The Senate finally has a tentative compromise to retroactively fix the doubling of interest rates on subsidized Stafford student loans that occurred on July 1 for more than 7 million new borrowers this fall.

The interest rates for undergraduate college students who are new borrowers jumped from 3.4 percent to 6.8 percent when Congress was unable to reach a deal last month.

The new bipartisan plan will bring those rates down to 3.86 percent for students this fall, including nearly 85,000 college students in Louisiana.

The catch, though, is that the plan links the subsidized loans to a 10-year Treasury note. Although the rates are fixed and a cap is placed on future interest rates at 8.25 percent, new borrowers five years from now are already being projected to see interest rates at about 7 percent — more than the current doubled rate.

The plan puts the interest rate for graduate student loans at 5.41 percent this fall with a cap of 9.5 percent.

While the plan is arguably improved for students from what was on the table before July 1, Sen. Tom Harkin, D-Iowa, previously called the strategy a “classic bait and switch.” Now, Harkin is reportedly ready to support the revised compromise that is expected to receive Senate approval this week.

Sen. Mary Landrieu, D-La., had been siding with Harkin and other Democrats in supporting a one-year extension of the 3.4 percent interest rates. That effort failed though to get even 50 votes on the Senate floor. It needed 60 votes to overcome a GOP filibuster.

Landrieu opposed the previous proposals under the argument that she didn’t want the federal government profiting off the backs of students.

The new compromise still raises $715 million in federal revenues over 10 years, but that’s a lot less than the projected $3 billion or more raised from the student loan bill passed by the House.

So Landrieu is now ready to support the compromise after the extension effort failed.

“I feel pretty good about the latest compromise,” Landrieu said Thursday after the tentative deal was reached.

“I am very proud that I did not go along with the initial offer that was laid on the table by some Republicans that reflected what the House did,” Landrieu said. “Because some of us held strong on that, we’re going to get the rates lower.”

The House bill also is a market-based plan that keeps interest rates low initially. But that bill allows rates to fluctuate year-to-year for students and it did not include caps.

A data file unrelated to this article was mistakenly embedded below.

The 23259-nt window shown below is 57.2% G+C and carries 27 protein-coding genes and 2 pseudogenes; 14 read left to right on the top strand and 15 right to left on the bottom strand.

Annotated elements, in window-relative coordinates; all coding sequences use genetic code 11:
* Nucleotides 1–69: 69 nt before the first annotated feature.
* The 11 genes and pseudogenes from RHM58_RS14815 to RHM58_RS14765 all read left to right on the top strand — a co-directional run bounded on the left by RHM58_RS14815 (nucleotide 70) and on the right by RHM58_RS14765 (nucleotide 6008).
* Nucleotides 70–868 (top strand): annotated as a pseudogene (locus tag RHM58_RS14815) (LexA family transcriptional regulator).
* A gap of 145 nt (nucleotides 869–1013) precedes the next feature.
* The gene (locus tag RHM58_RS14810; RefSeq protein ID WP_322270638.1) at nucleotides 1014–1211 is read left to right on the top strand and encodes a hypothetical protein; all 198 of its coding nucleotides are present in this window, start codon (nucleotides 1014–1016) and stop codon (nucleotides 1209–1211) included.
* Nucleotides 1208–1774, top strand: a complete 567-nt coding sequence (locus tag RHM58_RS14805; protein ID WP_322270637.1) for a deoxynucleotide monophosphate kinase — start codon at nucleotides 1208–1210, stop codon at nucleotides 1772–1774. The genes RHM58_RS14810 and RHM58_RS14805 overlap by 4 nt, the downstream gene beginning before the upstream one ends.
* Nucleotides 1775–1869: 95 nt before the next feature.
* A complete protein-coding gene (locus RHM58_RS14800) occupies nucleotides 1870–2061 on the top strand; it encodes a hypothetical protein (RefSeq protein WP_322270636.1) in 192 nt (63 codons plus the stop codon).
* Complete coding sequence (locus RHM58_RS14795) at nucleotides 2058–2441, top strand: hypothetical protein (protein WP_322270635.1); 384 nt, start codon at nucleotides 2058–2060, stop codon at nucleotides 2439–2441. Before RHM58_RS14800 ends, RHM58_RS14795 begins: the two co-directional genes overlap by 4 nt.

President Barack Obama is reportedly backing the tentative Senate compromise.

But not all senators are on board, especially some of the more liberal ones.

“Making millions off the backs of our students is obscene,” said Sen. Elizabeth Warren, D-Mass., while arguing that she will still oppose the bill.

Sen. Bernie Sanders, I-Vt., called the compromise a form of “regressive taxation” that overly burdens lower- and middle-income students and their parents. “We have a crisis right now in terms of student indebtedness. Why would we want to make that crisis even worse?” Sanders said.

Indeed, student debt has risen from about $550 billion to $1 trillion in the past five years, according to a recent Joint Economic Committee report. But the doubled Stafford interest rates would add about $4,500 to the cost of earning a bachelor’s degree, the report stated.

Sen. Dick Durbin, D-Ill., who helped broker the compromise, responded to Warren and Sanders, among others, that opposing the deal represents a vote in favor of the current doubled rates. He argued that the deal is the best they can get that Republicans will support.

“We have students who need to make some life decisions pretty quickly,” Durbin said.

Sen. Lamar Alexander, R-Tenn., who also was involved in negotiations and who was once the president of the University of Tennessee, called it a good bill that follows an “unusual” situation in which both the GOP-led House and Obama wanted a market-based approach to the loans.

“It sounds to me the kind of bill the House would want to accept and claim victory on,” Alexander said.

Jordan Blum is chief of The Advocate’s Washington bureau. His email